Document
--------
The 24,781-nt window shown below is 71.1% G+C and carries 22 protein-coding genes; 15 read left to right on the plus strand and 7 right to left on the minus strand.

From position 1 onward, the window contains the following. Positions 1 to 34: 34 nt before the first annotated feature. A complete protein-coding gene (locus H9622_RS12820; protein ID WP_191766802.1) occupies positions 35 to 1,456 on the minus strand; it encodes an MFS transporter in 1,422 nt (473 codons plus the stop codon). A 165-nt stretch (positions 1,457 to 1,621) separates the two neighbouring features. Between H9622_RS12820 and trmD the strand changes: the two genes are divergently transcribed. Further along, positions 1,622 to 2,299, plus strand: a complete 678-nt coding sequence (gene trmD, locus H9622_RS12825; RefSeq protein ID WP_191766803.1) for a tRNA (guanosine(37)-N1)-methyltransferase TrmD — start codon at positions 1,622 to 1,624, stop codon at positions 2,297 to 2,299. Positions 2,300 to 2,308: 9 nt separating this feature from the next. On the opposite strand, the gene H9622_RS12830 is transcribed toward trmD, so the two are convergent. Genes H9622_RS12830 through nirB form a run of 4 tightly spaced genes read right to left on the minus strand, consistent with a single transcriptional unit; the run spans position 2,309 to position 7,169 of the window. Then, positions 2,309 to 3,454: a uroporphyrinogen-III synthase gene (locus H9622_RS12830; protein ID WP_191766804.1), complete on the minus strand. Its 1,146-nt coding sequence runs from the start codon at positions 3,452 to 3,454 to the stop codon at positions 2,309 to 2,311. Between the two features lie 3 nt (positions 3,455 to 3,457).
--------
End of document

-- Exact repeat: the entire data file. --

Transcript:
The 24,781-nt window shown below is 71.1% G+C and carries 22 protein-coding genes; 15 read left to right on the plus strand and 7 right to left on the minus strand.

From position 1 onward, the window contains the following. Positions 1 to 34: 34 nt before the first annotated feature. A complete protein-coding gene (locus H9622_RS12820; protein ID WP_191766802.1) occupies positions 35 to 1,456 on the minus strand; it encodes an MFS transporter in 1,422 nt (473 codons plus the stop codon). A 165-nt stretch (positions 1,457 to 1,621) separates the two neighbouring features. Between H9622_RS12820 and trmD the strand changes: the two genes are divergently transcribed. Further along, positions 1,622 to 2,299, plus strand: a complete 678-nt coding sequence (gene trmD, locus H9622_RS12825; RefSeq protein ID WP_191766803.1) for a tRNA (guanosine(37)-N1)-methyltransferase TrmD — start codon at positions 1,622 to 1,624, stop codon at positions 2,297 to 2,299. Positions 2,300 to 2,308: 9 nt separating this feature from the next. On the opposite strand, the gene H9622_RS12830 is transcribed toward trmD, so the two are convergent. Genes H9622_RS12830 through nirB form a run of 4 tightly spaced genes read right to left on the minus strand, consistent with a single transcriptional unit; the run spans position 2,309 to position 7,169 of the window. Then, positions 2,309 to 3,454: a uroporphyrinogen-III synthase gene (locus H9622_RS12830; protein ID WP_191766804.1), complete on the minus strand. Its 1,146-nt coding sequence runs from the start codon at positions 3,452 to 3,454 to the stop codon at positions 2,309 to 2,311. Between the two features lie 3 nt (positions 3,455 to 3,457).